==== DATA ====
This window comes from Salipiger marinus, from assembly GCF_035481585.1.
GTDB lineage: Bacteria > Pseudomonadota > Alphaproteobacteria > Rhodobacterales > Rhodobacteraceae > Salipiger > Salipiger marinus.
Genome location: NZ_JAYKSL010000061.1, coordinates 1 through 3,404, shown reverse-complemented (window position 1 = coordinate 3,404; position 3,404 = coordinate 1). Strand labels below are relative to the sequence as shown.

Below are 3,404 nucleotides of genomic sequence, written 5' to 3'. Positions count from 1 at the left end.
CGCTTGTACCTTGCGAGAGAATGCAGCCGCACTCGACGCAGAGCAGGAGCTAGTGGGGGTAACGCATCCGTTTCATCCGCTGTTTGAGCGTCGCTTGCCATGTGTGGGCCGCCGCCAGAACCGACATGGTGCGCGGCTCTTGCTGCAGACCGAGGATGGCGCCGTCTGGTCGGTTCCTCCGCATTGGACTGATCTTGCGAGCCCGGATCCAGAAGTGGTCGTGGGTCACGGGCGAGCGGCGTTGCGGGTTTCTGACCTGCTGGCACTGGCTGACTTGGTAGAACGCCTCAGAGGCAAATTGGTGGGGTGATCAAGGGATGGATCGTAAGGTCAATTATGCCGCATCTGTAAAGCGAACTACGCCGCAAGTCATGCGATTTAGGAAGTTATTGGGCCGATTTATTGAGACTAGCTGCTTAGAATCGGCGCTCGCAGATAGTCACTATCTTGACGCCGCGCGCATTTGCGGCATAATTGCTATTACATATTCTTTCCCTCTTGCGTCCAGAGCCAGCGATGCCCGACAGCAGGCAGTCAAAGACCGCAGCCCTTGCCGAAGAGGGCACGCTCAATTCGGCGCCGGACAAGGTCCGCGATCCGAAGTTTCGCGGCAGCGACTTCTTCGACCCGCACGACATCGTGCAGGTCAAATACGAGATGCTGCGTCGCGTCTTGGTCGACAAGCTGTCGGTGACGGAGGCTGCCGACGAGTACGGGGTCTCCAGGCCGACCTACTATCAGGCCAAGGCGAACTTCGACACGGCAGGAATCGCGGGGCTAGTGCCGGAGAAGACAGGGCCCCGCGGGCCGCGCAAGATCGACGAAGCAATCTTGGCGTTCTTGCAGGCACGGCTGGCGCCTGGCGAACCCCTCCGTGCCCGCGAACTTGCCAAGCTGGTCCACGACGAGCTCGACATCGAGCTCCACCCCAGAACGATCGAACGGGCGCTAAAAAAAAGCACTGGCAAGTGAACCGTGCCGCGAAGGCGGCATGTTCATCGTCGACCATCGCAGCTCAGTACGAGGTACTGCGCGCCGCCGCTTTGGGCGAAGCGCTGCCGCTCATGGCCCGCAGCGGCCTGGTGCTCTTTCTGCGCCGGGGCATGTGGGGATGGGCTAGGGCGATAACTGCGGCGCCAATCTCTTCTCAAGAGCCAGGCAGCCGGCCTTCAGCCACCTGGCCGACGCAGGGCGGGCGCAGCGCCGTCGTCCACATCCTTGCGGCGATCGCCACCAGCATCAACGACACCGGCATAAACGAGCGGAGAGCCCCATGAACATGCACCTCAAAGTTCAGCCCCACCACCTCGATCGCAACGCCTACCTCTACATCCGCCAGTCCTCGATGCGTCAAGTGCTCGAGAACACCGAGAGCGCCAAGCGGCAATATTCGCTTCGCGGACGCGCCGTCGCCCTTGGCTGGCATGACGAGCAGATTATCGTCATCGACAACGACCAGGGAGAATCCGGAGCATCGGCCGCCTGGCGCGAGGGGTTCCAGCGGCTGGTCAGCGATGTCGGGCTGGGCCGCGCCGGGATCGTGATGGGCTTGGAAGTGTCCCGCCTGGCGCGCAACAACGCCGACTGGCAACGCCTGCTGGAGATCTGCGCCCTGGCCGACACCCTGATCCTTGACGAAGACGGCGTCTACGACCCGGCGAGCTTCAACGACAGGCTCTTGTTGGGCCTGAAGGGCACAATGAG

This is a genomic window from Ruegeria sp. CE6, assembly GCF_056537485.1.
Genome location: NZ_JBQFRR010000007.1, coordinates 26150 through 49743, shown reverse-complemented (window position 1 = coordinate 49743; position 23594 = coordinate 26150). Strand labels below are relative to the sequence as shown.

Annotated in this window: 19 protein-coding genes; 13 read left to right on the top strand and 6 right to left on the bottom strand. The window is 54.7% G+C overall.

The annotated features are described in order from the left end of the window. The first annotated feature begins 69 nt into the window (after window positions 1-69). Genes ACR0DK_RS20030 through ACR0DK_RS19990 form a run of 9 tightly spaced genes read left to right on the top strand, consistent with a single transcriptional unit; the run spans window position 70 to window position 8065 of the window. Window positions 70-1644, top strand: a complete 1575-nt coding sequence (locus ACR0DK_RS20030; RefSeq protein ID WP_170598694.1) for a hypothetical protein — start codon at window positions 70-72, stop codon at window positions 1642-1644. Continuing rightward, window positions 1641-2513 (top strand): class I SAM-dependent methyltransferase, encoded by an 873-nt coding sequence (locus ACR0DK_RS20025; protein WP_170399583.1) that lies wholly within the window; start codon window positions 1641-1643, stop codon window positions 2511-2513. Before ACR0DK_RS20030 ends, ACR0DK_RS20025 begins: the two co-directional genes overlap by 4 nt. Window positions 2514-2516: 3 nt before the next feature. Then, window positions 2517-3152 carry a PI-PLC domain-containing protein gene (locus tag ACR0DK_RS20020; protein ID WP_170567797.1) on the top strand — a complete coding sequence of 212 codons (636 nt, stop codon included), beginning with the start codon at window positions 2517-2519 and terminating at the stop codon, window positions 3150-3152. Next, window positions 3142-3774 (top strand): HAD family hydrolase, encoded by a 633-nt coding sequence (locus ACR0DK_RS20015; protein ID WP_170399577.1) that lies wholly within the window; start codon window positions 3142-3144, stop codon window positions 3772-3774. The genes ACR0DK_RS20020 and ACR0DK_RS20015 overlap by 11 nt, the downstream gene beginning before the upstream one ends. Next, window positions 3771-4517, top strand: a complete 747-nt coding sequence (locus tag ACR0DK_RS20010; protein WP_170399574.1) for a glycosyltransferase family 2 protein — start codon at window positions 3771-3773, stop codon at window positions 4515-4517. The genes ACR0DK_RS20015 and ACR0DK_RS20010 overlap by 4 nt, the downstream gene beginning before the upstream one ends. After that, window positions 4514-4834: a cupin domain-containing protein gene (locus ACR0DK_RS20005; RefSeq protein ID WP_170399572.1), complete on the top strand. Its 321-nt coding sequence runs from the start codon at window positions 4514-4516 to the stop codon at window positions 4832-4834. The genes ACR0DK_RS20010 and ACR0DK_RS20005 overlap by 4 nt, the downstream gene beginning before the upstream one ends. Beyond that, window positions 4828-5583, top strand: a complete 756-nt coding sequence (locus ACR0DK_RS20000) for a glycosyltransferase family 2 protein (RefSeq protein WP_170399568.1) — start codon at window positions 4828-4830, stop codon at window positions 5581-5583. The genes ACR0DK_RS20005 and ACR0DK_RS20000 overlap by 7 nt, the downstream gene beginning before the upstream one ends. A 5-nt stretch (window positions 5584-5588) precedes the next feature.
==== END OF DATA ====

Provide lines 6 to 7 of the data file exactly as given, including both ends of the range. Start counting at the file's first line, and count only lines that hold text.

This is a genomic window from Ruegeria sp. CE6, assembly GCF_056537485.1.
Genome location: NZ_JBQFRR010000007.1, coordinates 26150 through 49743, shown reverse-complemented (window position 1 = coordinate 49743; position 23594 = coordinate 26150). Strand labels below are relative to the sequence as shown.